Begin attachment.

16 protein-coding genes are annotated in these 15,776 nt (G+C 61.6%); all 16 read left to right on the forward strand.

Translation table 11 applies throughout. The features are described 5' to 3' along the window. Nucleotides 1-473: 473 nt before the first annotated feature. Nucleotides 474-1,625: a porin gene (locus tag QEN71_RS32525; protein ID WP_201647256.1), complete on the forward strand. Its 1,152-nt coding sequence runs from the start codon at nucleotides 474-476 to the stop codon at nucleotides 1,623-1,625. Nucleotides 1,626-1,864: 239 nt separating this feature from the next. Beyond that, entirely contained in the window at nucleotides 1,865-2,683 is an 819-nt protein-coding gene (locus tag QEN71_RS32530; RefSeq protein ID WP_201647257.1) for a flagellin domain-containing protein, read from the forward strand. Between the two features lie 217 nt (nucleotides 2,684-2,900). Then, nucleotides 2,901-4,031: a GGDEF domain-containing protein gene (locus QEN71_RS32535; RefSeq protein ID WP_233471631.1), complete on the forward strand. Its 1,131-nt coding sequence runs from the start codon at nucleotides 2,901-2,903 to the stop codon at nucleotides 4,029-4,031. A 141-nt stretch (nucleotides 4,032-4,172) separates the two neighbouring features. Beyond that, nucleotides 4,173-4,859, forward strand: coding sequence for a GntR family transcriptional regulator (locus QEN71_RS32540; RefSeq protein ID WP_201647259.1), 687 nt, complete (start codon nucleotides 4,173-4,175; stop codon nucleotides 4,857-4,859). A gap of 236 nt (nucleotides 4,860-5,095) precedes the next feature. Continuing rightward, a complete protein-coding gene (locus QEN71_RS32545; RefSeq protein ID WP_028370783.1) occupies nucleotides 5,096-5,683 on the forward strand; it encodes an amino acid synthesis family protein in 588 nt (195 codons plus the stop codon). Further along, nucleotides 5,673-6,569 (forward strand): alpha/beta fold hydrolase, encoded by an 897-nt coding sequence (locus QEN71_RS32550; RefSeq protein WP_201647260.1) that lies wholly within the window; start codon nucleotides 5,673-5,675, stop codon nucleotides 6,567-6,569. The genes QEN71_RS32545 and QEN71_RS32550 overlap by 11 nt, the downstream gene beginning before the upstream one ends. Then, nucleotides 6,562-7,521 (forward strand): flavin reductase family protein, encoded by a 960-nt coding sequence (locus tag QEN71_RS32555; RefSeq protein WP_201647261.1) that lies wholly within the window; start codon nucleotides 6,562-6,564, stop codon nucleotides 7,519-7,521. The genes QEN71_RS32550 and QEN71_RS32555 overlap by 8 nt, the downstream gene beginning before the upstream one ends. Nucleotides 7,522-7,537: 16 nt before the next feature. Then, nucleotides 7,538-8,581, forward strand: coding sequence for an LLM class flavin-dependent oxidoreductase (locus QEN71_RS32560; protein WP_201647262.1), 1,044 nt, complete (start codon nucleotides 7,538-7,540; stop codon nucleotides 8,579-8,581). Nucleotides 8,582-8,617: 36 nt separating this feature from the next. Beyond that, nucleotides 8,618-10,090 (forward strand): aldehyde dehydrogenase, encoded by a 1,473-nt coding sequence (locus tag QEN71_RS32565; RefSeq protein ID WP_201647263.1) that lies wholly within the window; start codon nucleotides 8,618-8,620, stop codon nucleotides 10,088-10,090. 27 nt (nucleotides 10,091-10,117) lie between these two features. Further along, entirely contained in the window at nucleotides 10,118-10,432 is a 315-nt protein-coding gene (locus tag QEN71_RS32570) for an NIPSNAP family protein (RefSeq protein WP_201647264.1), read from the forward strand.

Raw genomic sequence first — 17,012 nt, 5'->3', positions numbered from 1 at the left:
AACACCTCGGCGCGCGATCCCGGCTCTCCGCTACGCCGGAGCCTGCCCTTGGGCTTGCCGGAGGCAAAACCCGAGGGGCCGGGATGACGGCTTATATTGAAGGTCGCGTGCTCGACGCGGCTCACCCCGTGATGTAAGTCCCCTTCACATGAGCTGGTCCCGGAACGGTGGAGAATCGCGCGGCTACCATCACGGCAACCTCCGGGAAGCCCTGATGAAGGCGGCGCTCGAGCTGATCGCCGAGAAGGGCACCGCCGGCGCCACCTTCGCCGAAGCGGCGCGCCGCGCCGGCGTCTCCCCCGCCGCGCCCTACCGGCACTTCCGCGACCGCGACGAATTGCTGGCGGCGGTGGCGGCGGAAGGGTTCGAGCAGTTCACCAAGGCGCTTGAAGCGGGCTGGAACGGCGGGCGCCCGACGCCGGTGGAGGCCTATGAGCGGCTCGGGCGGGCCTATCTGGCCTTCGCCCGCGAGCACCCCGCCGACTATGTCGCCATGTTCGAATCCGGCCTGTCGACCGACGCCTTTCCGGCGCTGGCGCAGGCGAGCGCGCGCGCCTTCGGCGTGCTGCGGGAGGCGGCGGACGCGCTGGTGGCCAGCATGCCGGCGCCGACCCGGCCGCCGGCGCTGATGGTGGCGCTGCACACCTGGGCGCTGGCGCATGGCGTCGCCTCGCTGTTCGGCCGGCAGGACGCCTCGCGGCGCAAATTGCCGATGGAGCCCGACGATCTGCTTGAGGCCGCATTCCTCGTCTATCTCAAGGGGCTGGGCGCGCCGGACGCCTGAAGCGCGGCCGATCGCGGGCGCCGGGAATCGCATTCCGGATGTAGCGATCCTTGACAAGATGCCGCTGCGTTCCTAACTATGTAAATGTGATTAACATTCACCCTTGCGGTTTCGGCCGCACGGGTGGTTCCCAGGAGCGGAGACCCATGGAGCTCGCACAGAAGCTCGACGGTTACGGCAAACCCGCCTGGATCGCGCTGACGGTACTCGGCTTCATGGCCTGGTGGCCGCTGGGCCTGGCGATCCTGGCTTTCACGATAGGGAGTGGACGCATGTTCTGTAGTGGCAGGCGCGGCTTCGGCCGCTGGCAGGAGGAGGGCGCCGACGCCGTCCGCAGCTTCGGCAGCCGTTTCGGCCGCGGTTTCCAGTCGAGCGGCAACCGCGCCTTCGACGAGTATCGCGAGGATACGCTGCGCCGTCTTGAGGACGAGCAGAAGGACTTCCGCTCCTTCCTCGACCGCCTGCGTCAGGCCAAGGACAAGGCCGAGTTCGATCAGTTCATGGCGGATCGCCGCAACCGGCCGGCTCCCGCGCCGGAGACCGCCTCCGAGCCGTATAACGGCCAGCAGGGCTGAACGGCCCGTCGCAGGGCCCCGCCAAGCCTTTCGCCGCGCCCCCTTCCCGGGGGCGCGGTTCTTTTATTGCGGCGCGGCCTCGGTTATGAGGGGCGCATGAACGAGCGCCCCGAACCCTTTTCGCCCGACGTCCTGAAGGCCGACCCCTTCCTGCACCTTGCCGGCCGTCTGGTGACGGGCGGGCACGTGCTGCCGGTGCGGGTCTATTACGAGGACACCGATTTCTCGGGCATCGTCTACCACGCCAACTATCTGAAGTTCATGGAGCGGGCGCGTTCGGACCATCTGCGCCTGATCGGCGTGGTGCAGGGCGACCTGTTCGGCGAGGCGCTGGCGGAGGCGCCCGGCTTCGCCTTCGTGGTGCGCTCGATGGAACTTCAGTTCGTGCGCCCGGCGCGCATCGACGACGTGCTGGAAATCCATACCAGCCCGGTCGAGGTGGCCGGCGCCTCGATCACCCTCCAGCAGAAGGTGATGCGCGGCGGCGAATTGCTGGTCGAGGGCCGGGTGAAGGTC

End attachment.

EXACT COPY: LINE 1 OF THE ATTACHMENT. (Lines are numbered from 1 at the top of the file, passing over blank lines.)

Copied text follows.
16 protein-coding genes are annotated in these 15,776 nt (G+C 61.6%); all 16 read left to right on the forward strand.